INSIGHT BACKED BY 30 YEARS OF EXPERIENCE AND RESULTS

No case is too complex for the TJC • ESQ legal team. When the stakes are high, trust our respected litigators to secure the results you need.

INSIGHT BACKED BY 30 YEARS OF EXPERIENCE AND RESULTS

No case is too complex for the TJC • ESQ legal team. When the stakes are high, trust our respected litigators to secure the results you need.

LOCKING DOWN YOUR FACEBOOK POSTS

| Oct 24, 2015 | Divorce, Electronic Evidence, News

Its not news that Facebook has become highly relevant in divorce litigation. Facebook changed how its search engine accesses posts, however, and this has implications as to how you should post if you are in litigation, or contemplating possible divorce.

Video Embedded: https://youtu.be/-pvszY6y2mU

Timothy Conlon discusses digital forensics in divorce
Providence Journal video by Steve Szydlowski

For starters, the best advice is still the simplest – if you don’t want a judge to see a post, don’t post it at all. Throwing up every event in your life is inviting public scrutiny. If your in a divorce or custody battle, privacy is the best policy. Even if your posts aren’t found because of the changes discussed below, you can be compelled to produce them in litigation, or sanctioned for deleting them. So the easy answer is don’t post.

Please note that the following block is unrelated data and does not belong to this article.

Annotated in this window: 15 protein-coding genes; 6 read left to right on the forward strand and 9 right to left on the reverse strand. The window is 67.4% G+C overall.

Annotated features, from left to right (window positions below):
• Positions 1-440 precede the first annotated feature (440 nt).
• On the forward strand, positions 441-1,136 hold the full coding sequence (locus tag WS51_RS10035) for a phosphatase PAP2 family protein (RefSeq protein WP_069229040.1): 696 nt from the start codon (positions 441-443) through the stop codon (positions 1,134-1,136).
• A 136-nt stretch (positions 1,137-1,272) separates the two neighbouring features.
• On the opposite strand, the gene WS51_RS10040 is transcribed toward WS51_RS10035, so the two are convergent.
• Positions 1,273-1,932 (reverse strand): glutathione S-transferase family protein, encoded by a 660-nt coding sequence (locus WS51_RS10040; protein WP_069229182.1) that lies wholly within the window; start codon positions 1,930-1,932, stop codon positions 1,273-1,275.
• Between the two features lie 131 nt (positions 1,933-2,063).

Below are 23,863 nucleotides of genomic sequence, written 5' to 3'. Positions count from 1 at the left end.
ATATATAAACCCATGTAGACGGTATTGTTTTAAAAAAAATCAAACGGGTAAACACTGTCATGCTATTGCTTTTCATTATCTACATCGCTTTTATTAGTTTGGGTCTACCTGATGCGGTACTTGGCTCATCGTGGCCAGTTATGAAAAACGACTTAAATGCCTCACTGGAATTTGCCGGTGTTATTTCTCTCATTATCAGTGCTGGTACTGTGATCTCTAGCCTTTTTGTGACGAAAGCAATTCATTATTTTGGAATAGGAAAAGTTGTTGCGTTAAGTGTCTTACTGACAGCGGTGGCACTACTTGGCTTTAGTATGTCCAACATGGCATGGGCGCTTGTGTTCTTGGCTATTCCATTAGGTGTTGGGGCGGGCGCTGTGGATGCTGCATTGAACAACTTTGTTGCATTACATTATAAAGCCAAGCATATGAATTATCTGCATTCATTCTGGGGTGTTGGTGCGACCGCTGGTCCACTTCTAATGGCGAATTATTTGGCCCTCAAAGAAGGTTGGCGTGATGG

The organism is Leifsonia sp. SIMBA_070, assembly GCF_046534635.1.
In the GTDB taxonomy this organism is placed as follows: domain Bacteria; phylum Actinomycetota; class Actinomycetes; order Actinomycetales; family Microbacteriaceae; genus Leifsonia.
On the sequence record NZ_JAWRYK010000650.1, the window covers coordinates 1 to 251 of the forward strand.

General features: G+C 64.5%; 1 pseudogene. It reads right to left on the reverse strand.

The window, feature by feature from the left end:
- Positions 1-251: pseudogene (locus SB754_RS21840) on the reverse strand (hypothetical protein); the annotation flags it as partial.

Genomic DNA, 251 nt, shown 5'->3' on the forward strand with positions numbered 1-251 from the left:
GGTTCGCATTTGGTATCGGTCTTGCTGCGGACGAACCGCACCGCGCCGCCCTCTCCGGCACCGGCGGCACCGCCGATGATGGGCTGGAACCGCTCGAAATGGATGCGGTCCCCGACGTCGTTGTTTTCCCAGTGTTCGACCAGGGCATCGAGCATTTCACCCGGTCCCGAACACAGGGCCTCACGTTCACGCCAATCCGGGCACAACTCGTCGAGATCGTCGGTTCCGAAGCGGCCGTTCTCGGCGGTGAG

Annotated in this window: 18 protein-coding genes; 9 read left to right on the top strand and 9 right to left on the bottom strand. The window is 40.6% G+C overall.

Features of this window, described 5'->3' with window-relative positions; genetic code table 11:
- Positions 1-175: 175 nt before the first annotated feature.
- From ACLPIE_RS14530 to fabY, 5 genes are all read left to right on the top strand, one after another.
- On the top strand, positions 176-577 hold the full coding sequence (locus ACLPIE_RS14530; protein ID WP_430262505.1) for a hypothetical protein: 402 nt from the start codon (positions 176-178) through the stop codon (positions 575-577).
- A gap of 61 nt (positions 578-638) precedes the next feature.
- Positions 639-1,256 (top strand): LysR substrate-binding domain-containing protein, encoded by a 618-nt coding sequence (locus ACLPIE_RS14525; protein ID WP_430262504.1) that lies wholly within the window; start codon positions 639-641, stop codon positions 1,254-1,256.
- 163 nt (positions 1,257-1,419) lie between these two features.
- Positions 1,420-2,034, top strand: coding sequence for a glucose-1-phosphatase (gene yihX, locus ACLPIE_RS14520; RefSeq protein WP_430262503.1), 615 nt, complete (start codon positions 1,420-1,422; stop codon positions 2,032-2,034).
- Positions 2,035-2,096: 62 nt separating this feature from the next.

Of course not all folks are certain they are heading into litigation, nor do they want to live under the burden of surveillance. Here’s where understanding what has changed at Facebook, and what options you have comes in.

Early Facebook searches returned people or company pages, and ignored individual posts. Those days are gone. But wait, there’s more. When FB opened up post data to its search engine – it initially did it for friends only. In other words you searched your friends posts. Now its PI heaven – when you search you see all public posts.

The tactical response is simple- make your posts accessible to friends only. Does the whole world really need to know where you ate last night? Do you want a private investigator looking at that data?

For a walkthrough, go https://www.wired.com/2015/10/facebook-search-privacy/